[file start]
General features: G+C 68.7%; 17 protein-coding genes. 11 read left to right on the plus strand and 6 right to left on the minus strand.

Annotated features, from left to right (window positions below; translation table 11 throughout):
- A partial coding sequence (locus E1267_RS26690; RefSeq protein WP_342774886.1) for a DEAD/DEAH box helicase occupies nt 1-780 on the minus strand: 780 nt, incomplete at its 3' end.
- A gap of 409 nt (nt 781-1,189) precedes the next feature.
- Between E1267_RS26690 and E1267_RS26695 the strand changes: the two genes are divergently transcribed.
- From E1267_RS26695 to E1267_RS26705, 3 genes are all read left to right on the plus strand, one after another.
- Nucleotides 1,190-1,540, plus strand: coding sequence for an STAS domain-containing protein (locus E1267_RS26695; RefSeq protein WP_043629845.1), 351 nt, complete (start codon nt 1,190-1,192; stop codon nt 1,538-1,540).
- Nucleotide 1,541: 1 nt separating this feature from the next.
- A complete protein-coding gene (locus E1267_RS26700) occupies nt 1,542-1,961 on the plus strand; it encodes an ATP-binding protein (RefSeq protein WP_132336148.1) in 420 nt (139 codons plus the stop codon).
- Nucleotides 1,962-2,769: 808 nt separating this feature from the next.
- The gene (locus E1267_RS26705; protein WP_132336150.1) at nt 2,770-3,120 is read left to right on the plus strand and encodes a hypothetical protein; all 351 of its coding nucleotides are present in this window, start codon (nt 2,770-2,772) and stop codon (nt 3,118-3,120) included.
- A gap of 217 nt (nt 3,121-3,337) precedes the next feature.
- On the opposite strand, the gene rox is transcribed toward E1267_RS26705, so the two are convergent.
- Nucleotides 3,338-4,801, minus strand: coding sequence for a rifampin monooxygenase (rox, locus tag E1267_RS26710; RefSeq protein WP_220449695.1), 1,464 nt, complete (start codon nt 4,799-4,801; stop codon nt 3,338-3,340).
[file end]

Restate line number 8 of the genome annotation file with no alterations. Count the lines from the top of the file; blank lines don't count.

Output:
- Nucleotide 1,541: 1 nt separating this feature from the next.